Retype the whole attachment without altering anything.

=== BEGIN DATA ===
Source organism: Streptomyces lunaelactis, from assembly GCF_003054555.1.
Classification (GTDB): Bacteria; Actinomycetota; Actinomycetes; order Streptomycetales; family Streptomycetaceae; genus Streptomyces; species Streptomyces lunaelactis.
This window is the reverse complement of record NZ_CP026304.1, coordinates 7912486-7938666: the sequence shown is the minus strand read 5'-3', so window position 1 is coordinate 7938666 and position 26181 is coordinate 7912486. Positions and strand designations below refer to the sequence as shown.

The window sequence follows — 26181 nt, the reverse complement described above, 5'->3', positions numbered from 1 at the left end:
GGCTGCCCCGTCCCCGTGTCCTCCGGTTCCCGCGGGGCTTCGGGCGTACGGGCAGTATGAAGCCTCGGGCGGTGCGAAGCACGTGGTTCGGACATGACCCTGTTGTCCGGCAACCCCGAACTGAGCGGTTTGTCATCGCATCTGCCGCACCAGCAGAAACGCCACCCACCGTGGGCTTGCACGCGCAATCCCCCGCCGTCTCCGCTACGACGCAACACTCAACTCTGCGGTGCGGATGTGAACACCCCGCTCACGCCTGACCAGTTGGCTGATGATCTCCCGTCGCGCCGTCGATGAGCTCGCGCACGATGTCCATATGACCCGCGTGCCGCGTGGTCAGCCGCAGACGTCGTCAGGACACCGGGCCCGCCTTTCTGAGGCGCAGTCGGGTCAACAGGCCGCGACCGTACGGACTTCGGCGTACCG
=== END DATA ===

Source organism: Streptomyces lunaelactis, from assembly GCF_003054555.1.
Classification (GTDB): Bacteria; Actinomycetota; Actinomycetes; order Streptomycetales; family Streptomycetaceae; genus Streptomyces; species Streptomyces lunaelactis.
This window is the reverse complement of record NZ_CP026304.1, coordinates 7912486-7938666: the sequence shown is the minus strand read 5'-3', so window position 1 is coordinate 7938666 and position 26181 is coordinate 7912486. Positions and strand designations below refer to the sequence as shown.

The window sequence follows — 26181 nt, the reverse complement described above, 5'->3', positions numbered from 1 at the left end:
GGCTGCCCCGTCCCCGTGTCCTCCGGTTCCCGCGGGGCTTCGGGCGTACGGGCAGTATGAAGCCTCGGGCGGTGCGAAGCACGTGGTTCGGACATGACCCTGTTGTCCGGCAACCCCGAACTGAGCGGTTTGTCATCGCATCTGCCGCACCAGCAGAAACGCCACCCACCGTGGGCTTGCACGCGCAATCCCCCGCCGTCTCCGCTACGACGCAACACTCAACTCTGCGGTGCGGATGTGAACACCCCGCTCACGCCTGACCAGTTGGCTGATGATCTCCCGTCGCGCCGTCGATGAGCTCGCGCACGATGTCCATATGACCCGCGTGCCGCGTGGTCAGCCGCAGACGTCGTCAGGACACCGGGCCCGCCTTTCTGAGGCGCAGTCGGGTCAACAGGCCGCGACCGTACGGACTTCGGCGTACCG